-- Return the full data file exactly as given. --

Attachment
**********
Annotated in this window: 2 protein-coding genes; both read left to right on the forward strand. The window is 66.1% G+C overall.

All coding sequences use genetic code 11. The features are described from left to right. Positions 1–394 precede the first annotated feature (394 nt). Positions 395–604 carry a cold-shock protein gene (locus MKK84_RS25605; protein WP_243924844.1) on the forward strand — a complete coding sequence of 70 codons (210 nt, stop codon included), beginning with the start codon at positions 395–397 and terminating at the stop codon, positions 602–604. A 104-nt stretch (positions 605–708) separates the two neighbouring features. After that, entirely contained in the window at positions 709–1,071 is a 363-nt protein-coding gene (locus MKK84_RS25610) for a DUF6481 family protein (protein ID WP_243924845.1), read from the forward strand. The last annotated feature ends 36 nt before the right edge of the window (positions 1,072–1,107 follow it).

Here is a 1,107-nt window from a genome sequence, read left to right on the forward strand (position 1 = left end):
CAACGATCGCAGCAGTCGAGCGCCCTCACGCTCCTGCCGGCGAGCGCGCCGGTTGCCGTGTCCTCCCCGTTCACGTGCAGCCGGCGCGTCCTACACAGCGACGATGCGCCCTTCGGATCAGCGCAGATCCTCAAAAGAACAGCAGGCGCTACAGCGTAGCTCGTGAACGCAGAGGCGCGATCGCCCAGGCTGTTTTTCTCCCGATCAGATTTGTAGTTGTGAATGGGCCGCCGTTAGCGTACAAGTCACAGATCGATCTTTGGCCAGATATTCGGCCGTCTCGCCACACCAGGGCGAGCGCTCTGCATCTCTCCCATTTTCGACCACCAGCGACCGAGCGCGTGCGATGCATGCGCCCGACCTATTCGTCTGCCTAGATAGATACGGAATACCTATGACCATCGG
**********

Annotated in this window: 2 protein-coding genes; both read left to right on the forward strand. The window is 66.1% G+C overall.

All coding sequences use genetic code 11. The features are described from left to right. Positions 1–394 precede the first annotated feature (394 nt). Positions 395–604 carry a cold-shock protein gene (locus MKK84_RS25605; protein WP_243924844.1) on the forward strand — a complete coding sequence of 70 codons (210 nt, stop codon included), beginning with the start codon at positions 395–397 and terminating at the stop codon, positions 602–604. A 104-nt stretch (positions 605–708) separates the two neighbouring features. After that, entirely contained in the window at positions 709–1,071 is a 363-nt protein-coding gene (locus MKK84_RS25610) for a DUF6481 family protein (protein ID WP_243924845.1), read from the forward strand. The last annotated feature ends 36 nt before the right edge of the window (positions 1,072–1,107 follow it).

Here is a 1,107-nt window from a genome sequence, read left to right on the forward strand (position 1 = left end):
CAACGATCGCAGCAGTCGAGCGCCCTCACGCTCCTGCCGGCGAGCGCGCCGGTTGCCGTGTCCTCCCCGTTCACGTGCAGCCGGCGCGTCCTACACAGCGACGATGCGCCCTTCGGATCAGCGCAGATCCTCAAAAGAACAGCAGGCGCTACAGCGTAGCTCGTGAACGCAGAGGCGCGATCGCCCAGGCTGTTTTTCTCCCGATCAGATTTGTAGTTGTGAATGGGCCGCCGTTAGCGTACAAGTCACAGATCGATCTTTGGCCAGATATTCGGCCGTCTCGCCACACCAGGGCGAGCGCTCTGCATCTCTCCCATTTTCGACCACCAGCGACCGAGCGCGTGCGATGCATGCGCCCGACCTATTCGTCTGCCTAGATAGATACGGAATACCTATGACCATCGG